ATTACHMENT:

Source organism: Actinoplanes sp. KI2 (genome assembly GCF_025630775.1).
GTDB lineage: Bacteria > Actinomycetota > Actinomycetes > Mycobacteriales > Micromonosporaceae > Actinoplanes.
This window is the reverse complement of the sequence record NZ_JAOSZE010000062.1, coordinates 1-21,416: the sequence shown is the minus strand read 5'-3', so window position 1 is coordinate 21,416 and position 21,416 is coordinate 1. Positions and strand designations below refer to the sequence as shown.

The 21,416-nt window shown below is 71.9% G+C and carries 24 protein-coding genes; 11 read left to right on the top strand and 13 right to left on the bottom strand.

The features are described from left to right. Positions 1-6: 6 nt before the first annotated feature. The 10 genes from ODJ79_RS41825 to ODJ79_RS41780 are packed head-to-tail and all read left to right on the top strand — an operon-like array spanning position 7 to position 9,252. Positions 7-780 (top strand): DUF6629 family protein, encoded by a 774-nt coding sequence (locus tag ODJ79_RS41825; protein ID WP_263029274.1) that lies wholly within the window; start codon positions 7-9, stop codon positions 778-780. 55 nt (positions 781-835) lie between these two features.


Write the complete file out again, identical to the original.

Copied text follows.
Source organism: Actinoplanes sp. KI2 (genome assembly GCF_025630775.1).
GTDB lineage: Bacteria > Actinomycetota > Actinomycetes > Mycobacteriales > Micromonosporaceae > Actinoplanes.
This window is the reverse complement of the sequence record NZ_JAOSZE010000062.1, coordinates 1-21,416: the sequence shown is the minus strand read 5'-3', so window position 1 is coordinate 21,416 and position 21,416 is coordinate 1. Positions and strand designations below refer to the sequence as shown.

The 21,416-nt window shown below is 71.9% G+C and carries 24 protein-coding genes; 11 read left to right on the top strand and 13 right to left on the bottom strand.

The features are described from left to right. Positions 1-6: 6 nt before the first annotated feature. The 10 genes from ODJ79_RS41825 to ODJ79_RS41780 are packed head-to-tail and all read left to right on the top strand — an operon-like array spanning position 7 to position 9,252. Positions 7-780 (top strand): DUF6629 family protein, encoded by a 774-nt coding sequence (locus tag ODJ79_RS41825; protein ID WP_263029274.1) that lies wholly within the window; start codon positions 7-9, stop codon positions 778-780. 55 nt (positions 781-835) lie between these two features.